A powerful and life-taking-life-giving symbol! No wonder water is so integral to religious practice.
Water is the Creator’s gift on the first day. Noah saved two by two of the Creators’ animals, or gifts, from the flood. Water
cleansed the Israelites from slavery. The Essenes used water to perform ritual cleansings. John the Baptist called people, including Jesus, to the water to recommit their Covenant with the living God. Jesus transformed the mundane (water) to the spirit-filled (wine), celebrating the unity of love.
Water is essential to who we are. In the Easter Sacraments, one is drawn through the Doors of Baptism to die, enter the tomb
with Christ and rise in conversion of heart and mind. The person entering the Baptismal Chapel is stripped of all clothing and
thus the past. The Elect is washed clean in the eternal womb. When exiting, the Neophyte (newborn) is clothed in white and
escorted to the Bishop for anointing with Chrism – the Breath of the Holy Spirit.
In brief, this is the action of the Easter Sacraments observed at the Easter Vigil. But to get there, there needs to be a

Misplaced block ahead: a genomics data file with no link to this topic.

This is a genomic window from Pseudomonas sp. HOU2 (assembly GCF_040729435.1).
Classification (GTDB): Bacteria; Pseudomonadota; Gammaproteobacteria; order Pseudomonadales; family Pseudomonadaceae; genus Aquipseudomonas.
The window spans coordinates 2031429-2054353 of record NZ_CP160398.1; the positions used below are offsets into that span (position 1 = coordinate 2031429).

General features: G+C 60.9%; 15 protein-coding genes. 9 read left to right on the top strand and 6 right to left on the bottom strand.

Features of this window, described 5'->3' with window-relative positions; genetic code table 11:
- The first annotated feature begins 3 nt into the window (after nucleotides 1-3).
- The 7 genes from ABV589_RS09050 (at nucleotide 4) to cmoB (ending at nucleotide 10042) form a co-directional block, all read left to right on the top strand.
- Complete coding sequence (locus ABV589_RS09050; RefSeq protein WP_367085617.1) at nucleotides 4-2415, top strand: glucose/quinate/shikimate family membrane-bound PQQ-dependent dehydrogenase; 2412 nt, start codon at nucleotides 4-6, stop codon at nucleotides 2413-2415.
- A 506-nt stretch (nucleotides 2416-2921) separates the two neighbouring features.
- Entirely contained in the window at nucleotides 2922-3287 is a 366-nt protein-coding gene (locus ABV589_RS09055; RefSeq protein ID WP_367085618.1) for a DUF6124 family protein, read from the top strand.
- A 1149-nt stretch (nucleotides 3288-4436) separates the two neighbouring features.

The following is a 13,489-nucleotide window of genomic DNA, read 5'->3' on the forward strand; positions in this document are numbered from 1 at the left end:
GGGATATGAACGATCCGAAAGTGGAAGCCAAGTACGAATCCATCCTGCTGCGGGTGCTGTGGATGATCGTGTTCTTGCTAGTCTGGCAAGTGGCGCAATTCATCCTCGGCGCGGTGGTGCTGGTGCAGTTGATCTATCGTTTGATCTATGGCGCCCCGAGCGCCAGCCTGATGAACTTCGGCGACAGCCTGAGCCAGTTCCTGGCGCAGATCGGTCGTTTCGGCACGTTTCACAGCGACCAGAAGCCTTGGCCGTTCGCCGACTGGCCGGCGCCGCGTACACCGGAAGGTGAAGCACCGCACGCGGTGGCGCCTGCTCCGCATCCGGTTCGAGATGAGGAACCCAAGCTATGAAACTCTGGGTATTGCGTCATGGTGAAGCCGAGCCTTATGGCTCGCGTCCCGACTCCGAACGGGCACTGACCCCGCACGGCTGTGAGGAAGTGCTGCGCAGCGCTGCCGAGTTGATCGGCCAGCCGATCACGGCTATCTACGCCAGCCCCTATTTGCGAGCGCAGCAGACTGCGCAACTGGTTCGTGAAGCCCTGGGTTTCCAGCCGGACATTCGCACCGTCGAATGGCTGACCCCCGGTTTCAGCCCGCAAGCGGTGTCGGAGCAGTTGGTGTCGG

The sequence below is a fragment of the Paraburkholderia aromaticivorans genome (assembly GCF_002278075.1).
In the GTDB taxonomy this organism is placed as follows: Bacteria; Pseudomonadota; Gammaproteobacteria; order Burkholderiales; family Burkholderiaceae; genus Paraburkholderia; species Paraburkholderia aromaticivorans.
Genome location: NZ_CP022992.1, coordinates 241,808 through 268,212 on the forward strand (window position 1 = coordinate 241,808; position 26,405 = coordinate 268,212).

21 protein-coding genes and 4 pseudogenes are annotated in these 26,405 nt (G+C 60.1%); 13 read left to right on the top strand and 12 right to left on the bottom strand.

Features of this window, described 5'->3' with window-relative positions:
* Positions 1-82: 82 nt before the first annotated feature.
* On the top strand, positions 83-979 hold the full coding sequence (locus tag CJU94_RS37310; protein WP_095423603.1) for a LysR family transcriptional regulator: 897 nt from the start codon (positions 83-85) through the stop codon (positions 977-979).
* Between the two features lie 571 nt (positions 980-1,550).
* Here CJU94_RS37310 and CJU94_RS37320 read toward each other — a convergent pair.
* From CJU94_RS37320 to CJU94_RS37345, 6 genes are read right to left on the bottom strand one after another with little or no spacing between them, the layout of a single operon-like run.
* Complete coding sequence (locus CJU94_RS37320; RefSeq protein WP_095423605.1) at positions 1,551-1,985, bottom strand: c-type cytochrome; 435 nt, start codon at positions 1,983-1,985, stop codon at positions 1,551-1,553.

transformation and conversion of person and culture.
In 1993, Bishop Martensen invited friars to inaugurate the RCIA process of Catechesis and Ritual in the Diocese of Copenhagen. Restoring the Primitive Church’s understanding of conversion and transformation was not and is not easy. The friars witnessed against the opposition of many to bring about the RCIA Process.
At this time in the Danish culture, the conversion that takes place during Baptism was seen as foreign and often rejected. However, on a 12th century Baptistry, there is a relief of the first Danish King being Baptized: King Harald Bl tand. The relief shows the King being immersed in a font. Something thought foreign to Danish Culture was shown as indigenous: dying to self and the former to be born anew.
Clerical skepticism continued, but excitement grew in Roskilde’s Skt. Laurentii parish as Bishop Martensen and the friars prepared the RCIA candidates to enter the Church through the sacrament of Baptism. Hearing this way of conversion and reception, an eight-year-old Danish boy became enamored and pressed his non-practicing parents to allow him to be baptized a Catholic and thus entered the Catechumenal Process. When the Easter Vigil arrived, and his formation brought him to Election, the boy was afire!
I Baptize you in the Name of the Father (first immersion with a glint of passion in his eyes), and the Son (the second immersion with excitement exuding his pores); and the Holy Spirit (third immersion), and he explodes from the font to the roar of the congregation!